Wednesday, November 2, 2011

Collecting Purple Coneflower Seed

The Purple Coneflower in my Coneflower Management Area produced an abundance of seed this year. Conditions were perfect for seed collection. The remnants of a morning frost softened the seed head so I could grab the spear-like bracts without the sharp points breaking off beneath the skin of my palms. I later had to spread the seeds out to dry, but that was easier than tweezing a bunch of spines out of my hand.

There were enough plants growing in this small area that I was able to collect about a pint of seed. That’s not bad for a site that just a few years ago held only a few blooming plants and a lot of spindly basal leaf clusters.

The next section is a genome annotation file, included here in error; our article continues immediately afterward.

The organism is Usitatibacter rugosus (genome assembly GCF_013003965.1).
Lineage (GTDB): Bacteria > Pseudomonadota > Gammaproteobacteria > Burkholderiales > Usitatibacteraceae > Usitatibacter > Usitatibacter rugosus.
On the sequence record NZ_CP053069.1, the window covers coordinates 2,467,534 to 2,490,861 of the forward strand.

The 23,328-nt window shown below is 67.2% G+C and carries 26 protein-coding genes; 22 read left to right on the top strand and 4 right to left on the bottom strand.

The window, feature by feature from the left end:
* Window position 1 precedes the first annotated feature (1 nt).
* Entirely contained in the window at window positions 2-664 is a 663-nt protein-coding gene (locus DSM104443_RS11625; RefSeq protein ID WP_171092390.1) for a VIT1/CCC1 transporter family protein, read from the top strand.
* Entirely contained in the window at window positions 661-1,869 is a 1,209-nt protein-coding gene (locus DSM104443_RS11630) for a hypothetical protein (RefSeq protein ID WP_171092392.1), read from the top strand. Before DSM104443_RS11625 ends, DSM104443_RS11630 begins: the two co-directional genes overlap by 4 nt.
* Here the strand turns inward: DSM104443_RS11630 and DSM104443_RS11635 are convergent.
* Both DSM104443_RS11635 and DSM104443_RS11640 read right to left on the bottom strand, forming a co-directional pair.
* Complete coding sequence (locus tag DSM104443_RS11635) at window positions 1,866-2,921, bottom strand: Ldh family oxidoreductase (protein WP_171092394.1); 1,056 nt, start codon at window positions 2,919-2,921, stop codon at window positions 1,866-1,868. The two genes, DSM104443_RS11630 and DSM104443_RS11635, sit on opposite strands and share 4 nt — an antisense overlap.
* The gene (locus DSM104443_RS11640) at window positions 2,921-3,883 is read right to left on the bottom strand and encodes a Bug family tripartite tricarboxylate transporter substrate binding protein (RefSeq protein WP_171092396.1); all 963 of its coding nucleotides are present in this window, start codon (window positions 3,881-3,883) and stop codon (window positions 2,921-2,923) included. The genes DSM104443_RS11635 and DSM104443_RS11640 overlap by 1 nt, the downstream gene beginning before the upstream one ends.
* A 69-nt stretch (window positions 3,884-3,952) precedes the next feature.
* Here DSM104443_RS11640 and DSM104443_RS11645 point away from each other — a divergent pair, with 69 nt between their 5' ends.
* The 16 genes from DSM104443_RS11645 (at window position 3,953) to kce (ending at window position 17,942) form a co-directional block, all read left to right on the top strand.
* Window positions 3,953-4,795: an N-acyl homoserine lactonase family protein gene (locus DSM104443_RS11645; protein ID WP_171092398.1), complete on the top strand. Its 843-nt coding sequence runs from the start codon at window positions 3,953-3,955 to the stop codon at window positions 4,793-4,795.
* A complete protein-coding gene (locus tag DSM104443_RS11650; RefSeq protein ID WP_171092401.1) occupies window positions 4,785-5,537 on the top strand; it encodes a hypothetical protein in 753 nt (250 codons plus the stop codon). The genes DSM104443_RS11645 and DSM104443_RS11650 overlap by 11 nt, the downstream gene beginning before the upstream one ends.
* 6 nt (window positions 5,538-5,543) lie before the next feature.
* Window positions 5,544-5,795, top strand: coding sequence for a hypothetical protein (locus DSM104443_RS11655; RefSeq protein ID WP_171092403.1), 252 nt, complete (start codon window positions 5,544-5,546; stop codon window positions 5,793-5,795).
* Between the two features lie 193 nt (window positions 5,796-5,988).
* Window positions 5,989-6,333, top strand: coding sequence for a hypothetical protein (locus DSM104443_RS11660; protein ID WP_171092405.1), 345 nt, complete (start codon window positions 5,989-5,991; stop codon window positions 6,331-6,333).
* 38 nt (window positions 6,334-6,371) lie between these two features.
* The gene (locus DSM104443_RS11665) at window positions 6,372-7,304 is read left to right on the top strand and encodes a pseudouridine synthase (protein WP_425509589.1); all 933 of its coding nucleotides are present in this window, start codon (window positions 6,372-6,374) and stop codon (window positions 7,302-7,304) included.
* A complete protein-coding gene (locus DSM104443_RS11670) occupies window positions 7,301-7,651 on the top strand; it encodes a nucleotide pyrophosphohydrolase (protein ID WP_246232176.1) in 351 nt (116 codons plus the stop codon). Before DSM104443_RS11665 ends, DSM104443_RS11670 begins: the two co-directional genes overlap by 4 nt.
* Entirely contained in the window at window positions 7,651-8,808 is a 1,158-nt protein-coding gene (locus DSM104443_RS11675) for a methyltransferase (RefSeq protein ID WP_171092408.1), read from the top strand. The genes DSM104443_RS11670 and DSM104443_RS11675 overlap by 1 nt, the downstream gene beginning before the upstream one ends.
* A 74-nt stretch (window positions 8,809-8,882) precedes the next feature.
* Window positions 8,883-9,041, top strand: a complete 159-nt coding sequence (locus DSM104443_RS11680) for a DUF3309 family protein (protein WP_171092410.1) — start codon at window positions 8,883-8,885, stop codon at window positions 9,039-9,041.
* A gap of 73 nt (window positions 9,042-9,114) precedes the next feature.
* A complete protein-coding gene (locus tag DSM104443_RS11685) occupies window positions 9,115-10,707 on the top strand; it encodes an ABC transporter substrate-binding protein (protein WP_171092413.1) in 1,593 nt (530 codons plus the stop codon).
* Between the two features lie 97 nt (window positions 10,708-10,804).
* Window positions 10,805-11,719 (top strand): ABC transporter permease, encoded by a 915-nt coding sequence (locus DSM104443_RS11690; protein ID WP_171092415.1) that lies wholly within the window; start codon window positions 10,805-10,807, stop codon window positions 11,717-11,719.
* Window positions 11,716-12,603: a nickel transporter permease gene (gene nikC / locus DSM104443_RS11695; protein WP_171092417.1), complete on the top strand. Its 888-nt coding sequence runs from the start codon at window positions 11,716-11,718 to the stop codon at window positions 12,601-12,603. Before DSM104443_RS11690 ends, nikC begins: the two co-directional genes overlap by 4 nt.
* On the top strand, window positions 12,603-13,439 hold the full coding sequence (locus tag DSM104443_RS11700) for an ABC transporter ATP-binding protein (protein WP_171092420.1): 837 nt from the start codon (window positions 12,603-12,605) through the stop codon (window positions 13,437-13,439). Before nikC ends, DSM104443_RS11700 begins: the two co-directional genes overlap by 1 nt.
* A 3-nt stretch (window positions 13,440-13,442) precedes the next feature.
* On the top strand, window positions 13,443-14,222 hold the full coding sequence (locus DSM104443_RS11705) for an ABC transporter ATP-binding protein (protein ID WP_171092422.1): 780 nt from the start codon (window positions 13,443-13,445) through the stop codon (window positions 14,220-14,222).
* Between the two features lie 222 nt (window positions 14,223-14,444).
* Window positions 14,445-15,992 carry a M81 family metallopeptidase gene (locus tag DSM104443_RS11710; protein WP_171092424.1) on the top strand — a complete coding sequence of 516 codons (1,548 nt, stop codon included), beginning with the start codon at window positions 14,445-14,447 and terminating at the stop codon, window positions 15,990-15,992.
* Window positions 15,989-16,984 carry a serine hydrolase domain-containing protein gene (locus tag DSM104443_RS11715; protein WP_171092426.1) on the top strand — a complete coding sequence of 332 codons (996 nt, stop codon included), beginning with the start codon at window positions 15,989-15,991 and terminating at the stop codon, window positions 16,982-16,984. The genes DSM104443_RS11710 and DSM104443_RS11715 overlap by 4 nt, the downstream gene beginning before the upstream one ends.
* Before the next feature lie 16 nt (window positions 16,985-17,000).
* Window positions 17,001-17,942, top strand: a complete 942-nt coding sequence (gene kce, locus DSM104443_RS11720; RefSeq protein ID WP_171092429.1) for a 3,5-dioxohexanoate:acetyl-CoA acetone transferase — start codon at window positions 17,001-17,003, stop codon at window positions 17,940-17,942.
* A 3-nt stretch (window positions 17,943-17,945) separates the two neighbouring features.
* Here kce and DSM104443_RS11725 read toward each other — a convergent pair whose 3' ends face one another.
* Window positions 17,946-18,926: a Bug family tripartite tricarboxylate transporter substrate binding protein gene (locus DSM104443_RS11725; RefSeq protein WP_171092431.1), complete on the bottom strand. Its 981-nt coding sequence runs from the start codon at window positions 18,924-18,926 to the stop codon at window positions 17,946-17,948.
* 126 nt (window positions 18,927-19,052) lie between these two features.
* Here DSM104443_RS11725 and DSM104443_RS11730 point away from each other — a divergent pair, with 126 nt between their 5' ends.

The plants aren’t quite as easy to see now as they were when in bloom. I had to get right into the stand before I could see the seed heads sitting atop the tall stalks.

It only took a couple of minutes to strip the seed heads of their bounty. Half of the seed I collected was immediately scattered into some nearby openings. I’m hoping that five years from now this coneflower site will have blooming plants stretching another 150 feet along the base of the hillside.

I always sacrifice a few seeds to make sure that they developed properly. Every seed I checked was full and ready to grow.

I wasn’t the first seed collector to visit the coneflower patch. I scared a Goldfinch away from this seedhead as I walked into the clearing. I usually feel guilty about taking the bird’s food, but I never take it all. I left about half of the seed heads in place to be eaten or scattered naturally. If the finches come up to the house, I’ll be glad to replace the pilfered coneflower seed with some high quality sunflower seed.